It’s a classic referral to the wheelchair clinic/therapist from the patient’s primary care physician: Evaluate patient for scooter. I’ve come to take these referrals with a grain of salt as many have come to use the word “scooter” as a catch-all phrase for all powered mobility equipment. This is possibly due to the increase of direct-to-consumer sales marketing with the word scooter in it, or, unfortunately for consumers, it also could be the result of a gap in the knowledge of available technologies for the mobility impaired. But there are a number of patients whose needs make a scooter a perfect choice, and there are some things we can do to make sure they are getting the right product.

Photo: Michael Justice

With any mobility evaluation, the technology should be matched to the consumer through a comprehensive evaluation of their physical presentation, the environment in which the device is to be used, their ability to perform their activities of daily living, and their mobility needs and goals. If an evaluation is not completed, it’s not possible to ensure that a patient is getting the precise piece of equipment they need. Consider this scenario for comparison: you’ve been intensely training a patient with a walker but you discharge them with a pediatric cane. It sounds crazy, but the equivalent is done every day with power mobility equipment because the technology is not matched properly to a patient. Only after the evaluation process is completed can the decision that a scooter is the right choice be made. It is imperative to know the anatomy of a scooter to understand the clinical implications of matching the technology to the consumer’s physical presentation and needs.


Let’s start with the platform. There are short ones, long ones, and three- and four-wheeled versions. There are fixed frame units and portable units. As with any powered mobility device, the shorter the platform length, the shorter the scooter’s turning radius. Generally speaking, a four-wheeled version can add more than 10 inches to the turning radius over its three-wheeled counterparts.

Next let’s examine the transaxle. This houses the mechanical components that propel the device and is primarily located in the rear of the unit with the exception of some commercial models utilized as shopping carts at retailers. The scooter platform along with the size of the transaxle will determine the weight capacity of the unit and its performance over varied terrain. Therefore, the user’s physical weight and the environment in which the device will be used are key throughout the evaluation. You wouldn’t want to match an elderly lady with the turbo-boosted four-wheeled heavy-duty model if she is only going to use the device to assist her with getting to the dining hall in an assisted living facility. Nor should the 350-pound avid fisherman be fitted to a three-wheeled light-duty portable unit when he will use it to travel down a steep grassy incline to the neighborhood lake.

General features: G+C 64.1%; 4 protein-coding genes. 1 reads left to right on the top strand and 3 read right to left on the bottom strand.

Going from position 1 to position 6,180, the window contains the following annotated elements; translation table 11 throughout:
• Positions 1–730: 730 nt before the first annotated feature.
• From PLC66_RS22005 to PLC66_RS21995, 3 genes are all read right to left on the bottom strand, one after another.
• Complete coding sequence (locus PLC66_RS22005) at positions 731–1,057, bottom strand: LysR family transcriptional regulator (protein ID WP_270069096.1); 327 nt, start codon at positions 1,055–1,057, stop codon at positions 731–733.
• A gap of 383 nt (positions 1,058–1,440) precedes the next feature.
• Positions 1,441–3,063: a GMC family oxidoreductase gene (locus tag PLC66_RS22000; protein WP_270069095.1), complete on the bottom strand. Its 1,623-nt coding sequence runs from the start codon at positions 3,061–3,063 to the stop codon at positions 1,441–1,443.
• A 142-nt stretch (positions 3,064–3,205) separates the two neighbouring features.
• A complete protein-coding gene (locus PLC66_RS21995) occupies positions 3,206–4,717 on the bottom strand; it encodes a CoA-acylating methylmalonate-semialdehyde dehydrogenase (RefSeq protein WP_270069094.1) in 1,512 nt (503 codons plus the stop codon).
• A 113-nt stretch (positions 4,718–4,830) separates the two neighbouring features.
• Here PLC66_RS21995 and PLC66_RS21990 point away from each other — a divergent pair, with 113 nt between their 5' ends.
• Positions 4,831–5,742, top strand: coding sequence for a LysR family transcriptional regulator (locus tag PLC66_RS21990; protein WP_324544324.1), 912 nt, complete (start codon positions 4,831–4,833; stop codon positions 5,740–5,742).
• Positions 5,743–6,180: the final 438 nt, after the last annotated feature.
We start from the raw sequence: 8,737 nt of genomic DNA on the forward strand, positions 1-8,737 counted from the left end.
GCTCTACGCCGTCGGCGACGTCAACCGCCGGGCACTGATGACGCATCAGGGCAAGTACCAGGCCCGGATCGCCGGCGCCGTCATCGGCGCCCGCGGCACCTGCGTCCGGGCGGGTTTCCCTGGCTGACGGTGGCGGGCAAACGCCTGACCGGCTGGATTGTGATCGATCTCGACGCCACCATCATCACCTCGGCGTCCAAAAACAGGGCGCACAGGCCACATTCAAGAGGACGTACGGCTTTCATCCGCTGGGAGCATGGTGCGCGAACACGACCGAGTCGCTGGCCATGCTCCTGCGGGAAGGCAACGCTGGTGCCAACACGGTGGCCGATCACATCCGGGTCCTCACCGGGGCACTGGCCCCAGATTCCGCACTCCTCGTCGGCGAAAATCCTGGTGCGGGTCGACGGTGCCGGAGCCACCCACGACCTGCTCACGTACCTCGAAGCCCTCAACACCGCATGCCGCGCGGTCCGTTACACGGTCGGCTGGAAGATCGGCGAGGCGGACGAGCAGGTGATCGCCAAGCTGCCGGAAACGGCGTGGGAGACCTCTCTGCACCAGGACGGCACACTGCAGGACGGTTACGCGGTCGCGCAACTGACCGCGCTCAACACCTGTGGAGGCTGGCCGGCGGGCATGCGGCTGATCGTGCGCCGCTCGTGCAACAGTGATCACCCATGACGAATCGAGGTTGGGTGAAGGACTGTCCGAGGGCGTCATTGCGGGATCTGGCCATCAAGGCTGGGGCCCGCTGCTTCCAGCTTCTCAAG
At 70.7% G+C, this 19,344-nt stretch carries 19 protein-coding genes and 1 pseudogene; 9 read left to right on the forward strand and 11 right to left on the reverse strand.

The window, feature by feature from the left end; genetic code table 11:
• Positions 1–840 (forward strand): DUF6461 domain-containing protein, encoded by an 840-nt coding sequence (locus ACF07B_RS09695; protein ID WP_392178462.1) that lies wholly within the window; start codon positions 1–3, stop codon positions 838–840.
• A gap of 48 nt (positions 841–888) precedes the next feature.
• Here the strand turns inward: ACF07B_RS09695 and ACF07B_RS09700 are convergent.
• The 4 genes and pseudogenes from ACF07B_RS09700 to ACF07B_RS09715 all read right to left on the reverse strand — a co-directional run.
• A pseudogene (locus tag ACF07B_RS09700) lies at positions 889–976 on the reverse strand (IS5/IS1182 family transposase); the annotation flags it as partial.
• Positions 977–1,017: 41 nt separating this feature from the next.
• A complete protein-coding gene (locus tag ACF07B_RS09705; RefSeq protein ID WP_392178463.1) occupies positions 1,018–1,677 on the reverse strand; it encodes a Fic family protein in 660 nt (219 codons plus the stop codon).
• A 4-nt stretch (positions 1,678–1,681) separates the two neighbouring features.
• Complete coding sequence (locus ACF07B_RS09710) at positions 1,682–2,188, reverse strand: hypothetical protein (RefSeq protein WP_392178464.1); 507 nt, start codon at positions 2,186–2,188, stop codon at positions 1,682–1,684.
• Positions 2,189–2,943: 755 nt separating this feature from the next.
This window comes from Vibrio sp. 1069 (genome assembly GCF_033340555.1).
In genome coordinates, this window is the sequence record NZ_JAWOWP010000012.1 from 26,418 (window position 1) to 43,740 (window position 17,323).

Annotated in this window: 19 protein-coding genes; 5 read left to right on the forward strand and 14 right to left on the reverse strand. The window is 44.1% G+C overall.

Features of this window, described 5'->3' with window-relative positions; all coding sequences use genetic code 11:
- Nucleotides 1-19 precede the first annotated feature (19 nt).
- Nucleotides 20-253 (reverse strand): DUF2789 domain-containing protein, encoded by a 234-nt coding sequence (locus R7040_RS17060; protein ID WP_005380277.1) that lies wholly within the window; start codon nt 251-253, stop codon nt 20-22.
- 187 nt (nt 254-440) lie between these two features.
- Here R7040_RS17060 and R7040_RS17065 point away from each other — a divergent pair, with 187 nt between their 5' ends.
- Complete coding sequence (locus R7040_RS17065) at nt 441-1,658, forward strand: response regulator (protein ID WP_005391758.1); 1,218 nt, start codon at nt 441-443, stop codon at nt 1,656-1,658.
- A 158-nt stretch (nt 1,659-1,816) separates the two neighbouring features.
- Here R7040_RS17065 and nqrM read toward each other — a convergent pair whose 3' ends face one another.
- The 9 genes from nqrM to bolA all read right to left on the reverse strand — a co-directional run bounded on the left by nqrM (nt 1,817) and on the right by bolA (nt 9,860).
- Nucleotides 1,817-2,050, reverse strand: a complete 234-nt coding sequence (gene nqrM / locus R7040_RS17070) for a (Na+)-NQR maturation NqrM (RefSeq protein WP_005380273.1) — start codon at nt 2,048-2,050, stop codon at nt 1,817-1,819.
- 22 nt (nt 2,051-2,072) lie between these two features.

Last is the tiller. This is the contact point where the consumer interfaces with the technology. It is what allows the consumer to steer and control drive parameters like speed. The tiller’s console holds basic components that give the user feedback about the device such as battery charge remaining. Some consoles are more advanced, depending on the model of scooter, and provide access to accessories such as lights and horns. Under the console is the throttle pot that connects to the throttle lever or wig-wag. This is used to operate the device. There are variations of throttle lever placement such as the delta-style tiller where the lever is in the front of the console and is meant to be operated by flexing the fingers versus the traditional levers that are meant to be operated with the thumbs. The lever is one piece and functions on a pivot point inside the console with one side of the lever controlling forward motion and the other controlling reverse. So from a clinical standpoint, it would take two fully functioning upper extremities to access the tiller and control the levers. The consumer would likely have range of motion at the shoulder joint to forwardly flex the shoulders and extend the elbows enough to grasp the handgrips. Adequate hand functioning is required to operate the throttle with the thumbs or the delta-style lever with the fingers. The physical assessment of the patient during evaluation would reveal if there were other limiting factors to scooter operation such as joint pain that would be only aggravated with repetitive movements of outstretched arms, vision impairments that would need to be considered with the console’s display, or abnormal tonal responses that are initiated with the dynamic posture changes that come from upper extremity movements.